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Saturday, November 16, 2013
The Twistrose Key
By Tone Almhiell
Published By Dial
Publication Date: October 22, 2013


When a mysterious parcel arrives at her family’s new home, eleven-year-old Lin Rosenquist has a curious feeling she’s meant to discover what’s inside.

Much to Lin’s surprise, the ornate key contained in the parcel unlocks a spellbinding world called Sylver, hidden behind the cellar door. Sylver is an enchanting land of eternal winter, inhabited by animals that shared a special connection with children in the real world, either as beloved pets or tamed wild animals. In death, they are delivered to Sylver, where they take on a curiously human-like form and still watch over the children they cherish. While Lin is overjoyed to be reunited with her beloved pet, Rufus, she soon learns that the magic of the Petlings and Wilders is failing, and snow trolls want to claim Sylver for themselves. Lin must discover a way to stop them and save this enchanted world.

Review: The Twistrose Key is an adorable middle grade fantasy adventure story that has many elements children will love. It will be especially charming for animal lovers as most of the characters are anthropomorphized beloved pets or wild animals. A tale of a young girl traveling to a magical land of winter inhabited with talking animals will draw inevitable comparisons with The Lion, The Witch, and the Wardrobe: though this novel is not as sophisticated as The Chronicles of Narnia, it also lacks any whiff of religious allegory. It's allowed to be what just it is: a magical adventure story featuring a brave young girl, her pet vole/best friend, and a quest.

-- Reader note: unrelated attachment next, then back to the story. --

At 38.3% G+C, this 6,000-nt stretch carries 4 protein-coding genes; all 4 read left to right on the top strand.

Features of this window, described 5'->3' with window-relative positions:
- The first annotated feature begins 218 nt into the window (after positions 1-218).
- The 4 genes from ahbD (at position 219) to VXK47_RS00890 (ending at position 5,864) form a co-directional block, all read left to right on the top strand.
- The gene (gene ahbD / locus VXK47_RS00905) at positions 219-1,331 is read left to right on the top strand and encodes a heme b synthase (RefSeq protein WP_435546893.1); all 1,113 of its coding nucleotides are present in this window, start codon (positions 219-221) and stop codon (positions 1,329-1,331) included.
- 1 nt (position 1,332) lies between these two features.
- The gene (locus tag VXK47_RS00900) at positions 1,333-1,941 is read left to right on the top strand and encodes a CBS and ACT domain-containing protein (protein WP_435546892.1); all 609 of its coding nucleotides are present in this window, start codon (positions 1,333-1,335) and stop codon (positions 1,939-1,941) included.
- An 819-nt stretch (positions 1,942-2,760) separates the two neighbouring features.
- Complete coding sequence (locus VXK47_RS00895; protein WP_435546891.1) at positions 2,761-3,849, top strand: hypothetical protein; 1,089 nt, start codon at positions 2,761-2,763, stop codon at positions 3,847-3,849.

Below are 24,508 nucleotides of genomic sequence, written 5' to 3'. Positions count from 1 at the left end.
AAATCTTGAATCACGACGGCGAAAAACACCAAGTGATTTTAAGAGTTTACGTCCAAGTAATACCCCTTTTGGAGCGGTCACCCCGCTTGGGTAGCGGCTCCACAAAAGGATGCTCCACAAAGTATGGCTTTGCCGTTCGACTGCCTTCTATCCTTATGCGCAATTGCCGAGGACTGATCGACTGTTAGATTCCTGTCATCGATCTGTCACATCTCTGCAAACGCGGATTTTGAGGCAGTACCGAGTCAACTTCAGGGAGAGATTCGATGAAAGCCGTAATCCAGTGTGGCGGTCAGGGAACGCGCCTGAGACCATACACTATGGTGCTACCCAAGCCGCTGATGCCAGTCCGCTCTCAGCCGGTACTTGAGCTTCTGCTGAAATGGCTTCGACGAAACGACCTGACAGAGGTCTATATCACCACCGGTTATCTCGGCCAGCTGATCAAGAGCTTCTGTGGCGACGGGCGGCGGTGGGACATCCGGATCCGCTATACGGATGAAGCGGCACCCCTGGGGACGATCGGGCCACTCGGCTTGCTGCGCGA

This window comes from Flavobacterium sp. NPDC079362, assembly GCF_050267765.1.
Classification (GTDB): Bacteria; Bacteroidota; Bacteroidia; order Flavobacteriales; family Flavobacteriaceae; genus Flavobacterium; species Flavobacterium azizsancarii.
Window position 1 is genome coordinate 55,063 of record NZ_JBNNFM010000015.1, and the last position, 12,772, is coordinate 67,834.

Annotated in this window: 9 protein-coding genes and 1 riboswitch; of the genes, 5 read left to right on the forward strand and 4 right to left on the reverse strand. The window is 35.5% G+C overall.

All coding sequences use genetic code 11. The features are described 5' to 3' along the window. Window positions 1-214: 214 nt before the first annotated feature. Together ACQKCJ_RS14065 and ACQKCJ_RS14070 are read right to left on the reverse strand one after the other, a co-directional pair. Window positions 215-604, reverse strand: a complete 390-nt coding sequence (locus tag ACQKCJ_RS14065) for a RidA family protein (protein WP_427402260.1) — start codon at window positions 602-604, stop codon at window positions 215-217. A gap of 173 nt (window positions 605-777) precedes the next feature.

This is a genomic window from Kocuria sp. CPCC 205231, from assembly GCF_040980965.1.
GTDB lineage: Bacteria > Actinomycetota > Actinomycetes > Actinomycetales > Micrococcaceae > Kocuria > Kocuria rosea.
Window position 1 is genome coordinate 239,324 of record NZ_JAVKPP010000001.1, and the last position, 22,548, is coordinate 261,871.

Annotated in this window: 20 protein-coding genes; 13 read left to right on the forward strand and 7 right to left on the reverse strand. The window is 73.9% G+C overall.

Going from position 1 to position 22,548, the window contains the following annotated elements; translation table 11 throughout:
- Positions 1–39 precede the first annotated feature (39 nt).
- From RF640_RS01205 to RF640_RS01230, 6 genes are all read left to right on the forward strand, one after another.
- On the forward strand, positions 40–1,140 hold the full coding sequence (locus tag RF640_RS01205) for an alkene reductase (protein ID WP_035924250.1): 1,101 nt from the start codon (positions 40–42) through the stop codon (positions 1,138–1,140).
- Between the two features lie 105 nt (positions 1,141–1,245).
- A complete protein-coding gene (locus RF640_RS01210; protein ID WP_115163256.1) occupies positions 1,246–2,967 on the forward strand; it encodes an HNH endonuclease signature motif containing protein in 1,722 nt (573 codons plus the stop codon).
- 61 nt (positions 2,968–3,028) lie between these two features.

There are many charming elements to the novel: the bunny who works as a tailor and worries how her human girl is doing without her, the bear who attempts to make a living painting china, the waffle restaurant. The friendship between Lin and Rufus lies at the heart of the novel and will be touching for anyone who has ever loved a pet. With all that said, I personally did not find myself fully engaged with the novel. In my opinion there wasn't enough conflict or struggle in the story to give it stakes. To make another comparison: Coraline by Neil Gaiman starts with Coraline feeling ignored and neglected by her parents, as well as adjusting to a new home. She then has to use her brain to get out of some scary situations. Lin of The Twistrose Key is sad to be living in the city rather than her old farm, but clearly has parents that are bending over backwards to make the adjustment easier for her. Lin is also an intelligent girl, but a lot of her problem solving is attributed to happy coincidences or magical powers that are conveniently bestowed upon her. The story isn't as interesting as a result. 

Of course, I am not the target audience for this novel so those in the 8-10 range will probably find more to entertain them. Personally I give this novel 3 Stars, 4 Stars for how children will likely receive it, averaging:

3.5 Stars. 

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Saturday, November 16, 2013